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The Faribault Wool Spinning Mill opened a new office at Water Water 234 in Excelsior.
Faribault is the oldest manufacturing company in Minnesota, once sold 30% of the blankets in the United States.
Faribault has offices in Minneapolis, Faribault and Chicago, and now has offices in Excelsior.
According to Chairman and CEO Paul Grangaard, Faribault is committed to developing the brand and maintaining the business directly to consumers.
Faribault Woollen Mill Co. opened a new location at Water Water 234 in Excelsior on March 16. The shop is located in the Miller Block building.
Founded in 1865, Faribault Woolen Mills Co., Ltd. is the oldest manufacturing company in Minnesota. According to Chairman and CEO Paul Grangaard, the company once sold 30% of blankets in the United States.
The technology of the blanket has changed and competition is fierce. The company was in poor business conditions, so it closed in 2009. Paul Mooty purchased the plant and reopened it in mid-2011.
Grangaard works with Ross Widmoyer, the company's president and chief operating officer of the shoe manufacturer. The two companies merged the small company they founded after leaving the shoe business with Faribault in February 2020.
Faribault has offices in Minneapolis, Faribault and Chicago. Company leaders hope to open offices in Duluth and Rochester or Stillwater. Ultimately, they hope to open in major metropolitan areas, but first they need to stabilize and consolidate operations in Minnesota, Grangarde said.
Grangaard said the same forces that prevented the factory from succeeding in 2009 are still at work. The Internet and online shopping are a huge challenge. The COVID-19 pandemic has also created new obstacles. He said that people stay at home instead of going out and spend money as they did in the past.
When Faribault sells through retailers, the store usually buys three styles. Grangarde said that the store does not intend to establish a factory brand, but to make about two-thirds of the profit. Now, Faribault focuses on direct-to-consumer.
Grangaard said that in order for the company to survive, the company needs to establish a direct relationship with its customers so that we can develop the brand.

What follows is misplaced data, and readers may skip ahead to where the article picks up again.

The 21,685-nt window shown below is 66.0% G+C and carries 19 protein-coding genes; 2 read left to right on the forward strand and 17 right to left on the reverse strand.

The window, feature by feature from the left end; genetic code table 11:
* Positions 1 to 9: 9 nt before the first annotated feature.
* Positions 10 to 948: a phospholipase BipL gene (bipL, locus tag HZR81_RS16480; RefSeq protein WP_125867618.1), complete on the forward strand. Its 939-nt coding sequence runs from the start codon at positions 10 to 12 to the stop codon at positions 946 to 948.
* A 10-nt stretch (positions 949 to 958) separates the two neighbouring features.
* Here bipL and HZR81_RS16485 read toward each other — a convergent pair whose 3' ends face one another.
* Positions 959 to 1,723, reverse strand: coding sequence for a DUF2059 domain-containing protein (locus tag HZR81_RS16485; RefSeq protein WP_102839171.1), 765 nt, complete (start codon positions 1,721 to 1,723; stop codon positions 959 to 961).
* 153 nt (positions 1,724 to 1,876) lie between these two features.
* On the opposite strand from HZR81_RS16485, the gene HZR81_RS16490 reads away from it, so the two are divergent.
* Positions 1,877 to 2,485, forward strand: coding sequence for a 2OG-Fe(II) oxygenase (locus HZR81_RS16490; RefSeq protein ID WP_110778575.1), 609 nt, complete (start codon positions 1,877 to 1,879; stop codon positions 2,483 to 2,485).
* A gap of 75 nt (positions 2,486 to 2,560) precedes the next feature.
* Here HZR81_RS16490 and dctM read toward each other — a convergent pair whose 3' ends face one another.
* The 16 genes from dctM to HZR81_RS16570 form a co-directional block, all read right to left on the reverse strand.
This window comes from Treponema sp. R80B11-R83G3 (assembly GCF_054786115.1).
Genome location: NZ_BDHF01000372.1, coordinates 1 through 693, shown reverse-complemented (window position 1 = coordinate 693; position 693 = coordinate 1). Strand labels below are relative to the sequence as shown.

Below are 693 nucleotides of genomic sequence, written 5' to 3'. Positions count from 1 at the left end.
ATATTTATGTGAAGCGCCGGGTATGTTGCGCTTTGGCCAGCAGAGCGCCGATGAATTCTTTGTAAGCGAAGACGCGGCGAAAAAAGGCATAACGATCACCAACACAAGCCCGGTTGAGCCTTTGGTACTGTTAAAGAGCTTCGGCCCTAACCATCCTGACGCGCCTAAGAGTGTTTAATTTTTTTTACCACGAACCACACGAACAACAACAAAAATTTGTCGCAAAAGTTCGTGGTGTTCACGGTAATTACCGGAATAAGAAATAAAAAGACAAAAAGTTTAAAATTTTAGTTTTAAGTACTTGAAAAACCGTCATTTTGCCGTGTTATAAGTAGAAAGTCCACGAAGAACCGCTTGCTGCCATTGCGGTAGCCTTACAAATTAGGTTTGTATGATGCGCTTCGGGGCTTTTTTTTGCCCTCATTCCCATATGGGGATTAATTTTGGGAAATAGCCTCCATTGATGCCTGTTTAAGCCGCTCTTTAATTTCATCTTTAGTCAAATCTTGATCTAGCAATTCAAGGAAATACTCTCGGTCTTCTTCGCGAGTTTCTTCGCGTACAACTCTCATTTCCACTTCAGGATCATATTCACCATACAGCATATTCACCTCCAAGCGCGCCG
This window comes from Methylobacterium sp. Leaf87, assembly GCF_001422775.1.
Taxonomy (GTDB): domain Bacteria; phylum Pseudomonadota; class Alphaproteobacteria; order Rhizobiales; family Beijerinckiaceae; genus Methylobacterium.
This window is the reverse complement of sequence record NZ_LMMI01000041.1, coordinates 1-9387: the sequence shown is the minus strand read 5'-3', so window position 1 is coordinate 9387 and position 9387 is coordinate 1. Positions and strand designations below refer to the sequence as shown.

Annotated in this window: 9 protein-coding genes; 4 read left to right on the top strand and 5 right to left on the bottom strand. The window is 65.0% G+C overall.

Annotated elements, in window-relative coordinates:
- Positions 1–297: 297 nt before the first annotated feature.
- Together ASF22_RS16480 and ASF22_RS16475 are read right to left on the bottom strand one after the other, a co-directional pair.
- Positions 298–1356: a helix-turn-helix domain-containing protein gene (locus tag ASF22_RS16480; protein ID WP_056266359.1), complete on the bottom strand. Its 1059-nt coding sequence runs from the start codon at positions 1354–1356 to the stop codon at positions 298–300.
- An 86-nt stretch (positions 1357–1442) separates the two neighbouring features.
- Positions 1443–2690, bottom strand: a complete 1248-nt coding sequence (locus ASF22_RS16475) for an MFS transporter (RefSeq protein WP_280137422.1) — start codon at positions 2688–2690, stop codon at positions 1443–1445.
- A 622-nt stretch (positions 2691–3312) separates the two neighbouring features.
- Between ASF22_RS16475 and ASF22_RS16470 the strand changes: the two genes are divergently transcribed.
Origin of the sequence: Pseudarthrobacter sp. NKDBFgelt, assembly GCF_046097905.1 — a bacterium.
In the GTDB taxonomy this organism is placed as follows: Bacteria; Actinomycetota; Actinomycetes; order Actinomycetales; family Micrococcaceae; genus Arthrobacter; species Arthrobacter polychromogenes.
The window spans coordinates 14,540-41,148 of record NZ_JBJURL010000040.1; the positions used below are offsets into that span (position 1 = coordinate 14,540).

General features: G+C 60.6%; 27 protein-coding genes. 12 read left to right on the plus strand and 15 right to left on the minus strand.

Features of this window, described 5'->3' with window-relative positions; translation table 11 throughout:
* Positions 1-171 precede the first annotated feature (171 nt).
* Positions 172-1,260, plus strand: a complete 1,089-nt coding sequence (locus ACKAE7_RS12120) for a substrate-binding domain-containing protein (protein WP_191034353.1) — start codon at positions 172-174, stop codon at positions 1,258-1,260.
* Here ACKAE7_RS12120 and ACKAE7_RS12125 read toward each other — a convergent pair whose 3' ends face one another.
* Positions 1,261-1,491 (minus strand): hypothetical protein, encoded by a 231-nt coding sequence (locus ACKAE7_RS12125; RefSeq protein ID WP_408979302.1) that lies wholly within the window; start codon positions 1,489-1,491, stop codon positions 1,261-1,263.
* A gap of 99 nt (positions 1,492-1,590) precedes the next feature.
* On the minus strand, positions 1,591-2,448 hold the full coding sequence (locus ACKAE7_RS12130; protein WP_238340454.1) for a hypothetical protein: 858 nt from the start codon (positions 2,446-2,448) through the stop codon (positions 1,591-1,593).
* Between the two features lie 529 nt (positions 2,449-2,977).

He said that even if Faribault pays rent and remuneration to sales staff, it is still earning better profits to maintain its business. Faribault is also involved in e-commerce. He said that the company's online business doubled last year and has grown by 100% this year.
Faribault officials chose Excelsior as their newest location because it is a beautiful town.
Grangaard said: "The outdoor life in Minnesota is our goal. Excelsior is so typical of outdoor life in Minnesota." He added that there are a lot of people along the water street and they like to be associated with the Excelsior hotel.
Due to the adoption of COVID-19, people have a new interest in home decoration and outdoor socializing. Grangarde said there is nothing better than throwing a blanket on a pontoon or a fire after the sun goes down to keep you warm.
Grangaard said Faribault focused on art and design that the company had never had before. Last year, more than 100 new products were launched, many of which were Minnesota-themed designs, such as Minnetonka Lake and White Fish Chain of Lakes blankets. Some of the designs were done by local artists such as Adam Turman and Dyani White Hawk.
Faribault solved the problem of wool abrasion. The blanket is soft to the touch, warm in winter and cool in summer. Grangaard said wool is water repellent, natural, sustainable and high-quality.
Grangarde said: "Just like you don't provide guests with cheap wine, you don't want to provide blankets for their guests."
Grangaard is looking forward to activities in the store, which will require hiring more people and opening new store locations. He said that the retail industry has always been a difficult industry, and all factories have closed down. He added that it feels great to open a new location and provide people with employment opportunities.
Grangaard said that Faribault will promote interaction between customers and employees, and both parties feel that the company appreciates this and is proud of the product. He added: "We are building a business that provides livelihoods and quality products."
Community members have reached out and Faribault will have a social talk with Rotary at the end of March.
Grangaard said: "This is part of the entire community, uniting and helping each other."
Jeff Verdoorn and Tyler Nelson are development partners who bought the Miller Block building and developed the Excelsior-Suites hotel on the water street above the store. Verdoorn said that Faribault is a top retailer that has become a bright spot in the heart of downtown Excelsior.
Nelson pointed out that in part of the Faribault wall, a glass panel will be installed between the store and the adjacent space. In this way, the lake water, more sunlight and pedestrian flow on the sidewalk can be seen from the store. He said this will also make the space look bigger.
Each suite at Hotel Excelsior will be equipped with Minnetonka Lake blankets and another blanket designed according to the color scheme of each room. Faribault's book on its history will be added to the collection of books in the suite.
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